#04 2023

NRF-SAEON in the media

To coincide with Marine Protected Area (MPA) Day celebrations on 1 August, an article titled Marine Protected Areas are a massive ecotourism drawcard for South Africa was published on the Travel South Africa and KwaZulu-Natal Info websites. The article mentioned that NRF-SAEON was one of the partners involved in MPA Day.

KZN South Coast collective creates app to drive coffee growth and investment opportunities in agriculture, an article published in MyPR and MyDurban on September 13, mentions that of the collective’s early projects was in partnership with SAEON, which developed the Arcgis app. This allows users to look at specific regions within South Africa and ascertain where coffee can be grown. The app assesses metrics such as the regional climate, slope of the land, as well as zoning, allowing potential investors the opportunity to locate land with coffee farming potential.  


Charting a Sustainable Path: South African Climate Scientists Pave the Way for Emissions Future, an article published in Greening Afrika on July 18, highlighted the plan devised during a workshop (titled Integrated Regional Observation Carbon-Climate Constraints) to enhance the country’s capacity to accurately monitor changing greenhouse gas emissions, as well as carbon sources and sinks. Professor Pedro Monteiro from Stellenbosch University’s School for Climate Studies proposed the establishment of a hub, potentially facilitated by the South African Environmental Observation Network (NRF-SAEON), to foster collaboration and amplify the impact of South Africa’s carbon-climate science on both local society and the global stage.

Dr Gregor Feig, manager of the Expanded Freshwater and Terrestrial Environmental Observation Network (EFTEON) and co-organiser of the workshop, emphasised the importance of monitoring greenhouse gases and acknowledged the monitoring and evaluation challenges South Africa currently confronts. The workshop was convened by EFTEON, a research infrastructure hosted by NRF-SAEON, in collaboration with Stellenbosch University’s School for Climate Studies. Participating scientists hailed from institutions such as the NRF and its facilities NRF-SAEON/EFTEON, universities, the Department of Forestry Fisheries and Environment, the SA Weather Service, and the DSI-CSIR Southern Ocean Carbon and Climate Observatory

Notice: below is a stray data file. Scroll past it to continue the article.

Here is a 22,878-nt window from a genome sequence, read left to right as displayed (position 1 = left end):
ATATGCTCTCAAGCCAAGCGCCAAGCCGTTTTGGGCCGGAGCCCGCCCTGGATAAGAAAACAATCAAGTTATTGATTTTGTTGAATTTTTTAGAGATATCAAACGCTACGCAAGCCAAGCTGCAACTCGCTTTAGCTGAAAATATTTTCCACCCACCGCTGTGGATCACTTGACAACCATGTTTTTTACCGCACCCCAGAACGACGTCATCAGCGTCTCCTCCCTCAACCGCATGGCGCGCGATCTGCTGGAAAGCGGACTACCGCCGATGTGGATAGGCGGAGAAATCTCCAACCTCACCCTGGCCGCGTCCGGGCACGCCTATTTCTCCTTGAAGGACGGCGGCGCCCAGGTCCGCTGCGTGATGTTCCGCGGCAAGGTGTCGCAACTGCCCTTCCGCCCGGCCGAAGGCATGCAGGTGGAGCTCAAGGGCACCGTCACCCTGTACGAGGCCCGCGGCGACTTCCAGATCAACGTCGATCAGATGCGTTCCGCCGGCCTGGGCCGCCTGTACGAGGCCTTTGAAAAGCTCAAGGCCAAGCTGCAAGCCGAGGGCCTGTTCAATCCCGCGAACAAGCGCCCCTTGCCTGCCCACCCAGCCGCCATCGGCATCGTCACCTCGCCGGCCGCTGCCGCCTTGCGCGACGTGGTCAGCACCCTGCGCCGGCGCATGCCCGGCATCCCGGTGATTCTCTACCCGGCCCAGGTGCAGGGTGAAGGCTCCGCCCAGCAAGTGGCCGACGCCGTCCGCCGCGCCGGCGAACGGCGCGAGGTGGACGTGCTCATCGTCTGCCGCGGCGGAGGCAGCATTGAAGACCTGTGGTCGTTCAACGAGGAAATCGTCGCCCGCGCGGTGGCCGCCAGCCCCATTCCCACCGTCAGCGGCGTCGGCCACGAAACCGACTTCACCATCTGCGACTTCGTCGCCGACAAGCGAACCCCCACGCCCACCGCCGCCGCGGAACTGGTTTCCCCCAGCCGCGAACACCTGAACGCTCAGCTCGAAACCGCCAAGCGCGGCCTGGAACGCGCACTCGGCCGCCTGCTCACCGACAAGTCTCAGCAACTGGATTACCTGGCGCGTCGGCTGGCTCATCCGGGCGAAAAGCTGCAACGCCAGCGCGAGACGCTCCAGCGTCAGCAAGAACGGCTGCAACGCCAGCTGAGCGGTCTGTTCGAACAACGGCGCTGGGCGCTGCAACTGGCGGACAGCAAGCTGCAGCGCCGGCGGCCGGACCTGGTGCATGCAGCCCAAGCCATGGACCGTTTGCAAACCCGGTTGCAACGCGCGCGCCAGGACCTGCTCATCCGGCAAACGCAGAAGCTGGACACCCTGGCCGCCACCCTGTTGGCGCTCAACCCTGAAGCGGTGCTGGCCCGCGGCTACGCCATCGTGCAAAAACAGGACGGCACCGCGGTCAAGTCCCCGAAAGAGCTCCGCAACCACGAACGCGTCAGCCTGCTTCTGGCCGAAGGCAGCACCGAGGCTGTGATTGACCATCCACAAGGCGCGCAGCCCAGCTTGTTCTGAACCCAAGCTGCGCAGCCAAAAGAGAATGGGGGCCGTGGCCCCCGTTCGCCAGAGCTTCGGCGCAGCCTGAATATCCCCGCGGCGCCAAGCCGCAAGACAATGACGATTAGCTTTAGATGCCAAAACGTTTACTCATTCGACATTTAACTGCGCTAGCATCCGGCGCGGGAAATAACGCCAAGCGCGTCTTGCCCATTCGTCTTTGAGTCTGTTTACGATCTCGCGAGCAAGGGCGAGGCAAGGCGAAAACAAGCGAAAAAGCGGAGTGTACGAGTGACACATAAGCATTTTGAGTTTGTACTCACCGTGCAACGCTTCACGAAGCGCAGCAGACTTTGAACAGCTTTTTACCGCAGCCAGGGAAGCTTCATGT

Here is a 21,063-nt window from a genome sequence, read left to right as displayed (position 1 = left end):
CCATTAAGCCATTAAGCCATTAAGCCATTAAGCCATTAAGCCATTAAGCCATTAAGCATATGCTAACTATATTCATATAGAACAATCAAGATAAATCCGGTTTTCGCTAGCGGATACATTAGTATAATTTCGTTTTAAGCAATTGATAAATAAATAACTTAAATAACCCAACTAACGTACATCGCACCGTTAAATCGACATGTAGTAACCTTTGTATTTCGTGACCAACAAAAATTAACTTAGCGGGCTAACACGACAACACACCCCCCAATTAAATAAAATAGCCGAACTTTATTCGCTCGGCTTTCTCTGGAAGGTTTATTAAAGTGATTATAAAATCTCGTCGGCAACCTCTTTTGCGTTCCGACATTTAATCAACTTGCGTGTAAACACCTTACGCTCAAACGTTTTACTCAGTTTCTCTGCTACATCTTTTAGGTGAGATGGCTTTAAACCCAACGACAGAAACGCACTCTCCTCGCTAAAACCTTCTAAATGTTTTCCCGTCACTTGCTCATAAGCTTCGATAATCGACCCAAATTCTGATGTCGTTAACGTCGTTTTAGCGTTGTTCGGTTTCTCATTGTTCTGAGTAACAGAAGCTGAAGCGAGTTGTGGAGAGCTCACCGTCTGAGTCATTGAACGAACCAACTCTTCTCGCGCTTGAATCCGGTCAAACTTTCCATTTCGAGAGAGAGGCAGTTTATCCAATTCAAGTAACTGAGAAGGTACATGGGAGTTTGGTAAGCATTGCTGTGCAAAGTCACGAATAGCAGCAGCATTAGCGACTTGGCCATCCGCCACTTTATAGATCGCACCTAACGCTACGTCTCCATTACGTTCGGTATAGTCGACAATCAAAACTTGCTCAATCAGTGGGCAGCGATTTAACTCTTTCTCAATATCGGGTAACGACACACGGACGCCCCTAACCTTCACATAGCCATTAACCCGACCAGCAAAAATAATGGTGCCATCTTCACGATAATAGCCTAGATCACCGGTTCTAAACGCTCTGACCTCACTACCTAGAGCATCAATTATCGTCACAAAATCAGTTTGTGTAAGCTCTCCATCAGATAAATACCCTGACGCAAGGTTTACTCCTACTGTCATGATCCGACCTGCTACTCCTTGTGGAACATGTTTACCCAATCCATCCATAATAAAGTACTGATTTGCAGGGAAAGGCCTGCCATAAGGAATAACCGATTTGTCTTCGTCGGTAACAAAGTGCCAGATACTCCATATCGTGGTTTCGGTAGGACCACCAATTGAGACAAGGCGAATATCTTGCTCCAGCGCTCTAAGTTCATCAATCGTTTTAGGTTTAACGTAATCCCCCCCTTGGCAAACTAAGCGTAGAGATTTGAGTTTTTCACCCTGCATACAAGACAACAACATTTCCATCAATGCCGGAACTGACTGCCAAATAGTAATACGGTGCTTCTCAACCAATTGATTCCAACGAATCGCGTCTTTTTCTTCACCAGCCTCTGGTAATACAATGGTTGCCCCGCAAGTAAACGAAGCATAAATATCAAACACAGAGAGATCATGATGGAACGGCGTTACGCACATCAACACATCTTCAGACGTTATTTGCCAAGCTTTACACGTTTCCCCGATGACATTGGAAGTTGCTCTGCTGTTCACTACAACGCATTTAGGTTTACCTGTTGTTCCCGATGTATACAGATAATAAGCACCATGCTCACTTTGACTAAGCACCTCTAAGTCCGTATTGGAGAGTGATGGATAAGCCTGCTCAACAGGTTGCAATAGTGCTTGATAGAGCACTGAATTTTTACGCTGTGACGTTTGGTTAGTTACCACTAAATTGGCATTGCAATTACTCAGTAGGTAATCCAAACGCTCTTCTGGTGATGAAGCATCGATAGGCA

Egagasini Node

An article titled Scientists assess the impacts of a warming ocean, was published on the home page of the World Meteorological Organization on September 5. This assessment was made by a new research focus group that Professor Juliet Hermes, manager of the Egagasini Node, is part of – the Marine Heatwaves in the Global Ocean Research Focus of the Climate and Ocean Variability, Predictability and Change (CLIVAR) Core Project of the World Climate Research Programme.

Science Engagement

In an article titled Young scientists to compete for top honours at Eskom Expo International Science Fair published in South Africa Today on September 18, SAEON is mentioned as one of the organisations that contributed to the prizes for this year’s International Science Fair held from 3 to 6 October 2023. A total of 330 local young scientists and 20 participants from Ghana, India, Kenya, Lesotho, Mexico, Mozambique, Namibia, Zimbabwe, Indonesia and Türkiye gathered at the Birchwood Hotel and Conference Centre in Boksburg to present their innovative projects and vie for prestigious prizes.

Professor William Bond, ecologist, biogeographer and former chief research scientist of NRF-SAEON, is cited in Why a ‘fetish’ for forests might imperil conservation efforts, published on September 7. He is critical of what he views as a “fetish for forests”, which he fears distorts conservation efforts, particularly when the wrong kinds of trees are planted in the wrong places, like Africa’s savannas and grasslands.

He also warns that this tree-planting frenzy provides industrial polluters with a convenient fig leaf. It lets them continue to spew carbon dioxide into the atmosphere in return for payments to commercial programmes that ostensibly offset emissions of the climate change-inducing greenhouse gas, by planting CO2-consuming trees.